- A sudden, catastrophic Twitter failure is unlikely, insiders say.
- However, they expect a series of problems to accumulate to the point where it can no longer work.
- With so few employees left to share critical work, “Twitter is done,” said one former employee.
Twitter’s technical strength is being tested under Elon Musk’s leadership, leaving pundits and pundits to agree that the site’s collapse is possible, even probable, in the near future.
Sites like Twitter don’t just go dark in the face of problems that can’t be fixed quickly – or at all. However, with more users than ever and drastically fewer employees, thanks to the combination of a mass layoff and a mass resignation just three weeks into Musk’s ownership, serious technical problems seem to be brewing.
Entire teams at Twitter have been effectively shut down by Musk laying off about 3,500 people earlier this month and about 2,000 people who quit Thursday in response to the billionaire’s ultimatum that required “extremely hard” work.
But a sudden, catastrophic failure for Twitter is “unlikely,” said a former Twitter executive with knowledge of its technical systems. Even if Twitter were to lose all of its employees, the site would maintain its online existence, at least for a while, because it operates largely through remote commands that have been is set to continue independently.
“The most likely scenario is that there is a significant outage for some users,” the former executive said. Features like post or retweet can crash or stop working when faced with an unexpected problem, the executive noted.
“It would be discovered late and it would be unclear what caused the problem and unclear how to fix it when you haven’t employed any of the people who could fix it,” the executive said.
Another possible scenario is that Twitter won’t see a single major failure, but small issues or glitches will arise, the former executive said. Maybe notifications stop working or tweets are delayed by hours of streaming. Even small issues will take a long time to fix given how few people Twitter has now.
“Normally it wouldn’t be hard to reverse these things,” the former executive said. “But now it will take days or weeks to figure it out.”
Critical data and server maintenance, which is key to preventing such issues, is about to expire because there aren’t enough people on hand to handle the workload, said a former employee with knowledge of Twitter’s systems.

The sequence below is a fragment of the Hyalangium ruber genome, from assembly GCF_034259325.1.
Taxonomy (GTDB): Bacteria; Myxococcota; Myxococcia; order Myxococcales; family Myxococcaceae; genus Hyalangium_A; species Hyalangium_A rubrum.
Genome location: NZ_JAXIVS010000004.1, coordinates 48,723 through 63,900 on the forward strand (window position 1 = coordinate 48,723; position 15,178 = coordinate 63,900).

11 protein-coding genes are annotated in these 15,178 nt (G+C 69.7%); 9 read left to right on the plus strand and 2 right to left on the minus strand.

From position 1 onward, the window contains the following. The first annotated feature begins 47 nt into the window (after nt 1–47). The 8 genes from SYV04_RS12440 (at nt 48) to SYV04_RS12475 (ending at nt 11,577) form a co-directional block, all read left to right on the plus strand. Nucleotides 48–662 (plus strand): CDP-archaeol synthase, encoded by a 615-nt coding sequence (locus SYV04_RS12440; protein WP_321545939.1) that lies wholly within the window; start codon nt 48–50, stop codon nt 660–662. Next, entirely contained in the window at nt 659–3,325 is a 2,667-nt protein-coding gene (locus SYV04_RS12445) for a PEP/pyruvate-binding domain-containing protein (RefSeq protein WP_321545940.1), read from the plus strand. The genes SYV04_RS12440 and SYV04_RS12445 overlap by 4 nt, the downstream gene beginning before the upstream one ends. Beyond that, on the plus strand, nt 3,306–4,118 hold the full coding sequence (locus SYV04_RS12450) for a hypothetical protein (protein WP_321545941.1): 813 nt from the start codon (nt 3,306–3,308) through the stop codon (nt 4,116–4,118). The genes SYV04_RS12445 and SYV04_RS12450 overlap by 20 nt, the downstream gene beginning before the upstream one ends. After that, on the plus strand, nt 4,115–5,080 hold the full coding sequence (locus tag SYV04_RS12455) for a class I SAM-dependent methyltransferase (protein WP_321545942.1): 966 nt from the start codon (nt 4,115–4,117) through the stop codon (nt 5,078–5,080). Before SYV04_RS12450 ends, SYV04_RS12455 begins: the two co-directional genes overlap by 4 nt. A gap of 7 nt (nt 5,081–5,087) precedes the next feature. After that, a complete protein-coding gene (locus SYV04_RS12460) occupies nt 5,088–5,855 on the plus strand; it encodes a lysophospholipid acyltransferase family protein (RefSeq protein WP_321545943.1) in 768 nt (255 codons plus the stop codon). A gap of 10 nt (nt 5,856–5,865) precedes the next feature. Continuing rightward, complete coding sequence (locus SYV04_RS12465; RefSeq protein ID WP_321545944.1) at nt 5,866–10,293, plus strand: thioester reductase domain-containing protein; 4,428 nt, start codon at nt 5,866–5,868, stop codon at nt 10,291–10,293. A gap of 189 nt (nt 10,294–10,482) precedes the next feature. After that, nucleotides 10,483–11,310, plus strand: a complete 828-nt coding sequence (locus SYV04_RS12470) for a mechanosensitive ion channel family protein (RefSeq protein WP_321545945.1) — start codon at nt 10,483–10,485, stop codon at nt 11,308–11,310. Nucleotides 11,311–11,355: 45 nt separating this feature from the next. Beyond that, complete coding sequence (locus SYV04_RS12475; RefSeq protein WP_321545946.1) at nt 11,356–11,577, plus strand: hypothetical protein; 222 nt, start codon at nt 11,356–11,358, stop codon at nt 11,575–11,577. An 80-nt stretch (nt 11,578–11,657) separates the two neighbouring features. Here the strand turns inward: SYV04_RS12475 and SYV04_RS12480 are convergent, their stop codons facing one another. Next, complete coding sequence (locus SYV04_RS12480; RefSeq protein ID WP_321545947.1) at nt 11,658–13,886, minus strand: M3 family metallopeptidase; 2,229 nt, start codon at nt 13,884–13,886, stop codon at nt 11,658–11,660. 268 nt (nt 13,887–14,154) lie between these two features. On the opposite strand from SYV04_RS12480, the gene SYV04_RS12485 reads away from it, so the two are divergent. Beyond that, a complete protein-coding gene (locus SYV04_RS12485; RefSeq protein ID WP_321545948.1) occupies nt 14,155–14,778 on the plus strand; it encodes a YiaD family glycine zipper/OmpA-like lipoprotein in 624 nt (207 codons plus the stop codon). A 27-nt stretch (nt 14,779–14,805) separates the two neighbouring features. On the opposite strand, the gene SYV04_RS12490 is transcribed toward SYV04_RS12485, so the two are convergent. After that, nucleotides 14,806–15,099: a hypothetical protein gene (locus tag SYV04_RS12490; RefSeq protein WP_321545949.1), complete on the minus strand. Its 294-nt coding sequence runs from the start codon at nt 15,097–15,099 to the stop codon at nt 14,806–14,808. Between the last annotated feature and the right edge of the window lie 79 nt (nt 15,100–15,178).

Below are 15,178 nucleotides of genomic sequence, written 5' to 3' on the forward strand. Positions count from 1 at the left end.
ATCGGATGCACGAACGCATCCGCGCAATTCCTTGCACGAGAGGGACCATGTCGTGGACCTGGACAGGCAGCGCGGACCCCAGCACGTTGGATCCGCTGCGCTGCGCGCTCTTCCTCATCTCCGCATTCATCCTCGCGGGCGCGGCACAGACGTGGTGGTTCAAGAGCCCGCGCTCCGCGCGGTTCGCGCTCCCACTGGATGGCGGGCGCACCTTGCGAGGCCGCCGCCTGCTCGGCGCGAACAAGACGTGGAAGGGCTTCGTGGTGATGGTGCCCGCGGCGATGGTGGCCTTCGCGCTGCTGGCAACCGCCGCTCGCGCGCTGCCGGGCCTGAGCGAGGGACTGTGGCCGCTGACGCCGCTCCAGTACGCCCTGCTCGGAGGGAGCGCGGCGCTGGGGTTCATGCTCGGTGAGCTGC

“We already had a lot on our plate before he came in,” the person said, referring to Musk. “Now there’s definitely no way to handle all of this. Twitter is over.”
This person predicted that soon, “something critical breaks every couple of days” on Twitter, piling up until problems can no longer be fixed. Users will then leave a site that is essentially broken.
Tech and engineering experts have been tweeting about seemingly minor things that will likely go wrong in the coming weeks. Only one employee “bad code” application on a network could be detrimental if no one is available to fix it quickly. A security threat could appear without anyone discovering it in time or knowing how to fix it.
A current Twitter engineer said Thursday that he and other remaining colleagues realized they now “have to maintain Twitter and learn everything.”
That may not even be possible, one former employee said, given the loss of knowledge about Twitter’s operations and code base.
“You can’t fire us all and expect people to come in next Monday and magically fix everything,” the worker said.
Musk spent part of Thursday calling engineers who refused to sign up for Twitter 2.0 to try to get them to stick around, Insider reported. In addition to the loss of engineers, finance and accounting have been eliminated, Insider reported, along with Twitter’s information security organization, which handles corporate and user data, two people familiar with the company said.
In a sudden effort to “better understand” Twitter’s technology, Musk on Friday sent out an early morning email asking “anyone” at Twitter with software coding experience to meet him in person.
“He thinks he can figure out the Twitter stack by himself in a day,” said one former employee. “I hope someone tells him how ridiculous this is.”
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